President’s Message: Time to Review the IACP Constitution and Rules

For more than 112 years, the IACP has been a leader in the law enforcement community in the United States and around the world. Our association has often been on the cutting edge of the policing profession, fostering cooperation among law enforcement agencies, researching new technologies, and developing new training protocols and procedures.

The IACP’s ability to function at this high level is due, in large part, to the guidance and structure provided to the leadership and staff through the IACP Constitution and Rules. This vital document forms the backbone of our association, and sets forth the general philosophies of the IACP and the specific rules that govern its operations.

One reason that the constitution and rules play such a central role in the IACP’s success is that they have been frequently subjected to a thorough examination in order to ensure that they remain clear and consistent with the desires of the membership.

The last comprehensive review of the IACP Constitution and Rules took place in 2001, during the presidency of Bruce Glasscock. As a result of that review, which focused primarily on the nine articles of the constitution, the membership had the opportunity to vote on 10 proposed amendments at the annual IACP conference in Toronto.

This year, I have asked IACP Parliamentarian Ed Mosca, chief of police in Old Saybrook, Connecticut, to lead a comprehensive review of the 35 rules that not only govern the day-today business operations but also dictate the function and structure of the association’s various committees, sections, and divisions.

Joining Chief Mosca in this task are the other members of the IACP Constitution and Rules Committee.

  • Colonel Carl Baker, Chesterfield County, Virginia, Police Department
  • Chief Michael Carroll, IACP fourth vice president, West Goshen Township, Pennsylvania, Police Department
  • Chief John M. Clark, Burlington Northern Santa Fe Railroad Police Department, Fort Worth, Texas
  • Tom Driessen, IACP international vice president, director, National Crime Squad of the Dutch Police
  • Chief Russell Laine, IACP third vice president, Algonquin, Illinois, Police Department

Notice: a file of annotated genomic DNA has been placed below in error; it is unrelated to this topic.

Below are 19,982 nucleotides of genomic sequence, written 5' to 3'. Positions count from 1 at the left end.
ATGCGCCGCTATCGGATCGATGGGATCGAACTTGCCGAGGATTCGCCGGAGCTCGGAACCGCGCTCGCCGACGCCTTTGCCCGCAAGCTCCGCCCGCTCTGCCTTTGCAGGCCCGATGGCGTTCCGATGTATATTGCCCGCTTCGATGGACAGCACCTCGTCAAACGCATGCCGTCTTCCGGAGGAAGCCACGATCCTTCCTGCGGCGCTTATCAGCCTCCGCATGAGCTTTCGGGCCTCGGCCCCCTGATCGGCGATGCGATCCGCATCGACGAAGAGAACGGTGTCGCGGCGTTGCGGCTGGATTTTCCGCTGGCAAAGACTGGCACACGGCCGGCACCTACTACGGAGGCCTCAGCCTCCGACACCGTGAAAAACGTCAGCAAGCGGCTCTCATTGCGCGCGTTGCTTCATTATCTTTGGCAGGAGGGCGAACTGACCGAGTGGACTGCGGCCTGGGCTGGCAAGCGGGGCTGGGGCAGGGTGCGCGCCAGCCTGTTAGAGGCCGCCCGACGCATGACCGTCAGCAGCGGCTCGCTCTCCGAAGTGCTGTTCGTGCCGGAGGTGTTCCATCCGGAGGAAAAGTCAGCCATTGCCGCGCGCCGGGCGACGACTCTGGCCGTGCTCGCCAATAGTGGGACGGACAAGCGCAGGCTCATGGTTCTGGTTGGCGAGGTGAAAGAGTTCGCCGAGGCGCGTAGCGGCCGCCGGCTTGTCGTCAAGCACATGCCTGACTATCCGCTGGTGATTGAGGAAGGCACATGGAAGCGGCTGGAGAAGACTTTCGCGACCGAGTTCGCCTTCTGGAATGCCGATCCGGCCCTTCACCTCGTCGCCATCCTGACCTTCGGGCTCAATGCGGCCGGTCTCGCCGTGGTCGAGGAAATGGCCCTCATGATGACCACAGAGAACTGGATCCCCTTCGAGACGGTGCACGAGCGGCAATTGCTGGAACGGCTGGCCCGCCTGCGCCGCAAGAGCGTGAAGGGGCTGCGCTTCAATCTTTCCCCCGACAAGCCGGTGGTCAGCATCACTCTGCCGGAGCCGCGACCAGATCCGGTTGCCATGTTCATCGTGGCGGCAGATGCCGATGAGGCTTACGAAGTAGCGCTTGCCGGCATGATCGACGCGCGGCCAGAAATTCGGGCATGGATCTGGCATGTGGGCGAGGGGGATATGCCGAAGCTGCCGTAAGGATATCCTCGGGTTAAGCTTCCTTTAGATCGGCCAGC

• Chief Leslie Sharrock, Waukesha, Wisconsin, Police Department
  • Chief Craig Steckler, IACP vice president at large, Fremont, California, Police Department
  • Chief David G. Walchak (retired), IACP past president, New Braunfels, Texas
  • Chief Stephen White, Doylestown Township, Pennsylvania, Police Department
  • Chief Carl Wolf, IACP vice president – treasurer, Hazelwood, Missouri, Police Department
  • Chief Jimmy Fawcett, IACP fifth vice president, Farmers Branch, Texas, Police Department

These individuals have been selected for this committee because of their long association with the IACP, their exposure to its operating principles, and their dedication to ensuring its future success. The committee is a strong team, and our combined efforts over the next several months will provide the association with a solid and dependable review of the IACP Constitution and Rules.

It is important to note that this process has not been undertaken to overhaul the IACP Constitution but to improve the processes by which the membership and the association conduct business. Both substantive and non- substantive changes will be considered. Reviewing all items will help to guarantee that sound, contemporary, meaningful operations are at work, without impediments, in support of our association’s expanding goals.

The committee’s first meeting, held in mid-January, included reviewing and discussing the committee’s mission, constitution, and amendment requirements and organizing and assigning tasks to committee members. Over the next several months, the committee will be working closely with IACP staff and the association’s many divisions, sections, and committees to solicit their input and recommendations for changes to the rules that govern their operations.

It is critical that the general membership also play a role in this vital review process. As the preamble to the IACP Constitution makes clear, the ultimate authority in the IACP is its membership. As the review process continues, the views and suggestions of the membership are important, and I strongly urge you to participate in the review and revision of the association’s governing document.

To help you in this regard, the constitution may be accessed through the IACP’s Web site at ( We have also set up a special e-mail address where you may send IACP your suggestions and comments: (

Our association and policing have changed considerably since IACP was founded as a national organization in 1893. We now represent more than 20,000 members in 102 countries, and our steady growth continues. IACP is your association, and we want to hear your voice as we chart our course for the future. You are invited and encouraged to participate in this historical endeavor.